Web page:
Distributed Denial of Service attacks are a type of cybercrime which uses numerous systems to perform an attack, aiming to exceed a website’s capacity to handle requests and therefore prevent the website from functioning properly for online users.

The attacker will flood a server with internet traffic to prevent users from accessing online services, overwhelming it causing ultimate disruption to an organization.

The attack is carried out by a network of internet connected machines such as computers or IOT devices infected with malware which are controlled remotely by the hacker through bots and botnets. Each bot will send a request to the targeted IP address and due to a bot being a legitimate device, it is difficult to separate normal website traffic from malicious traffic.

Targets usually include internet shopping sites, online casinos and other online service providers.

Types of DDoS attack

There are 2 categories of attack – application layer and network layer.

Application layer 

The hacker seeks to overload a server by sending a large number of requests requiring resource intensive handling and processing. This will include HTTP flood, slow attacks, DNS query flood attacks.

Network layer 

The hacker sets up to clog “pipelines” connecting to the network. Vectors include UPD flood, SYN flood, NTP amplification, DNS amplification.



Express criticism from government and politicians, big businesses or events.

Cyber vandalism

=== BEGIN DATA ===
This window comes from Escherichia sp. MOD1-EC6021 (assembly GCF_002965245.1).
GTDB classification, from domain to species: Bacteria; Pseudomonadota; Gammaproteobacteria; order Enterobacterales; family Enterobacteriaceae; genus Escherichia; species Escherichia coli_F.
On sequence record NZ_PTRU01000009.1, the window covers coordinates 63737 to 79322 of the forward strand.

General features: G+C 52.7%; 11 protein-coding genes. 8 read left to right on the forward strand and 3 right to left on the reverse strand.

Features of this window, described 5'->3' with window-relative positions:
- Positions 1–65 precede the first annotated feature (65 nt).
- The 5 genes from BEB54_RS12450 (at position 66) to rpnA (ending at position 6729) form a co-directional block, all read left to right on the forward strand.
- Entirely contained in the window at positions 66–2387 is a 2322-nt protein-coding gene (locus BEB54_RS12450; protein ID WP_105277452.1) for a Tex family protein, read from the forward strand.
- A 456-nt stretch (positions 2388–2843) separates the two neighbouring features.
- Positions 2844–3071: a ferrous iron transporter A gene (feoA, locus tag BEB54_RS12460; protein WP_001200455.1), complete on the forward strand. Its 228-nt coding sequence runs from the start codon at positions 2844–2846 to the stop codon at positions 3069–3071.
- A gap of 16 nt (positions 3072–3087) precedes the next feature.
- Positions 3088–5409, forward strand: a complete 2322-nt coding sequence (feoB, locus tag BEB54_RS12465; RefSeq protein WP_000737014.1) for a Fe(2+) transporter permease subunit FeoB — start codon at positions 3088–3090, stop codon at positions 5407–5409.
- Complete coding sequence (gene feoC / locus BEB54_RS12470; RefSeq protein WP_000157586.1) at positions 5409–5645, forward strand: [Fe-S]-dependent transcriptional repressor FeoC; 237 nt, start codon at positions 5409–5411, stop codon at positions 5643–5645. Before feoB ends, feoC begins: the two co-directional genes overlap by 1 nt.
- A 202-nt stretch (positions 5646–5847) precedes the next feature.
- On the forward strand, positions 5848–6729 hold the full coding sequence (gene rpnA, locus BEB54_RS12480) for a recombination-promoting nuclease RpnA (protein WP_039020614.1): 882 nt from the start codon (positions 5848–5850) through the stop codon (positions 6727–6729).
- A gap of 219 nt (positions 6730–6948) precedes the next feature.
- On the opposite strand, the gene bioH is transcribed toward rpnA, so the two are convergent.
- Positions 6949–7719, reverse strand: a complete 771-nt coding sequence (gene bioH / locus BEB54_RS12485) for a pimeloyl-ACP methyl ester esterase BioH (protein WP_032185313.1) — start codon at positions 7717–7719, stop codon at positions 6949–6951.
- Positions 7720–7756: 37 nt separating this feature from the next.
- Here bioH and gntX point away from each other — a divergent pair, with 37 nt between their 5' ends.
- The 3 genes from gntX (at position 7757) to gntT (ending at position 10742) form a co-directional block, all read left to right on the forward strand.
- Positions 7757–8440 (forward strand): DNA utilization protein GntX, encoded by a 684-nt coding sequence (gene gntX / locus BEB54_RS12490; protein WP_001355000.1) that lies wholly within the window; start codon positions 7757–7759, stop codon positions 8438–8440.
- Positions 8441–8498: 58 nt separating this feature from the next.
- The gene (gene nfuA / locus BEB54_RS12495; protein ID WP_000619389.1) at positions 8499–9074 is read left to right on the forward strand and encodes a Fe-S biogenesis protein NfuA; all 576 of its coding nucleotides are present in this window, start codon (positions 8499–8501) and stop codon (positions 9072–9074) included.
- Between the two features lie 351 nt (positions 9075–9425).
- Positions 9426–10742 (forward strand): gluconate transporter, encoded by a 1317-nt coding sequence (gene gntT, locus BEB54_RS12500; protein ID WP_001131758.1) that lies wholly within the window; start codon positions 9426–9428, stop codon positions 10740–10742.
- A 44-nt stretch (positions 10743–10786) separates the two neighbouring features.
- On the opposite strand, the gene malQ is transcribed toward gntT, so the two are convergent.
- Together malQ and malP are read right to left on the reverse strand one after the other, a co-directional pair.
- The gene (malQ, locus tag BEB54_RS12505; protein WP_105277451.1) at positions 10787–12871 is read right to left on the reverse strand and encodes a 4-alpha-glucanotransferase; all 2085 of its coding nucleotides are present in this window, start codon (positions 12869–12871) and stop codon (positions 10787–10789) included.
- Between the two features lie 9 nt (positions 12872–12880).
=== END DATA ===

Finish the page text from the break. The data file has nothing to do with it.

Reliance on premade scripts and tools to cause grief. This type of attack and motivation usually comes from young hackers who are simply disgruntled or want attention.


The hackers demand money in exchange for stopping or not carrying out a DDoS attack.

Business competition

There has been an increase in this type of attack being used as a competitive business tool. Can be used to prevent competitors from participating in big events such as Cyber Monday. It can also be used to completely shut down an online business for a period of time. This disruption caused to the website can cause both financial and reputational damage.

Cyber warfare

This motivation is state sponsored to silence government critics and internal opposition. It is also used to disrupt critical financial, health and infrastructure services in enemy countries. As this is backed by nation states, these attacks are well funded and orchestrated.

Personal rivalry

This motivation is to settle personal scores or disrupt online competitions. This usually occurs in multiplayer online gaming.

Identifying DDoS attacks

  • Site or service suddenly becomes slow or unavailable – this may not be caused by a DDoS attack so would require further investigation
  • Suspicious amount of traffic originating from a single IP address or range.
  • Flood or traffic from users who share single behavioural profiles such as decide type, geolocation or web browser version.
  • Unexpected surge in requests to a single page or endpoint
  • Odd traffic patterns such as spikes at odd hours of the day or unnatural patterns.

Mitigating attacks 

It is difficult to differentiate real traffic against attack traffic as you do not want to cut real customers off. However, this is a key step in attempting to stop an attack before too much damage is done.

Increasing bandwidth and having specific DDoS attack defenses in place are two other ways to help mitigate or limit the damage caused by a DDoS attack.